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ron ll
11-09-2012, 01:54 PM
I have a stainless tube railing with cables on the deck at home. It had to be dismantled for the remodel, and some of the original nuts were lost, thinking no big deal to buy new ones. The original nuts were 1/4" x 28, no problem, except that they were small profile meaning the outside hex was 3/8". I still have some of the originals so I know that's what they were. But they are not available anymore. Tacoma Screw can have them made, but for a $700 setup charge.

The hole shown on the right side is only big enough for a 3/8" socket that has been belt sanded down to paper thin. The socket for the standard 1/4" x 28 nut is way too big, even if sanded down. It would be very difficult to drill the hole bigger as it is stainless and would have to be taken off the deck (too close to wall for a drill). Besides, I would rather not have the hole bigger anyway if I can help it.

So, I need to make a tool that will fit thru the hole and hold a standard ss 1/4" x 28 nut, and it has to be deep enough to allow for the rod tail as the nut tightens. It doesn't have to be really strong, I only have to tighten it enough to take the slack out of the cable. I thought of copper tubing pounding around the hex nut, but haven't gotten that to work yet, altho I may keep trying that. Better would be a tube that could be attached to the face of the nut but with enough strength to turn the nut but release when done.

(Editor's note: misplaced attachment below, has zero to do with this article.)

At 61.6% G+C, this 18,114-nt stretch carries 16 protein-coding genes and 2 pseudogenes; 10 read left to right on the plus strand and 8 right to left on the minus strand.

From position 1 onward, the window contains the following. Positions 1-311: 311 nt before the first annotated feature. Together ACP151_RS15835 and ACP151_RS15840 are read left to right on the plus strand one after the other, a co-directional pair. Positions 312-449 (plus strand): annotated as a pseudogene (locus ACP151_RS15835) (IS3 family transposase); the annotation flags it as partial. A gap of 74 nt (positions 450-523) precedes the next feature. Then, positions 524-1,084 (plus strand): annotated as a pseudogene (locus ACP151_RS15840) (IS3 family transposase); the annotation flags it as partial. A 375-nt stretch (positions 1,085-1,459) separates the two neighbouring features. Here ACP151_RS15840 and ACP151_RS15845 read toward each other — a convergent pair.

I know the system is not ideal design, but it's what I have. I would rather not buy new cables with turnbuckles exposed. So, clever ideas hereby solicited.

http://i1171.photobucket.com/albums/r560/ron_ll/cable.jpg?t=1352485808

Ian McColgin
11-09-2012, 02:00 PM
Why not a little jig so you can evenly grind off each flat on the nut and thus bring it down to size. You could even get it close enough by jamming the larger nut on a bolt against the smaller and then use the flats on the smaller as your guide, just working by eye freehand. I have more than once adapted nuts in just this way and if a machine klutz like myself can do it, anyone can.

ron ll
11-09-2012, 02:01 PM
How much exposed threaded rod is showing, on the left of the stanchion? If you unbolt the stanchion itself, and move it to the left, is there enough slack to adjust the nut outside of the larger hole... and then replace the stanchion?

The stanchion is welded to the top railing and welded at the corners, all fixed.

ron ll
11-09-2012, 02:03 PM
Why not a little jig so you can evenly grind off each flat on the nut and thus bring it down to size. You could even get it close enough by jamming the larger nut on a bolt against the smaller and then use the flats on the smaller as your guide, just working by eye freehand. I have more than once adapted nuts in just this way and if a machine klutz like myself can do it, anyone can.

That's good. Might be worth a try.

ron ll
11-09-2012, 02:08 PM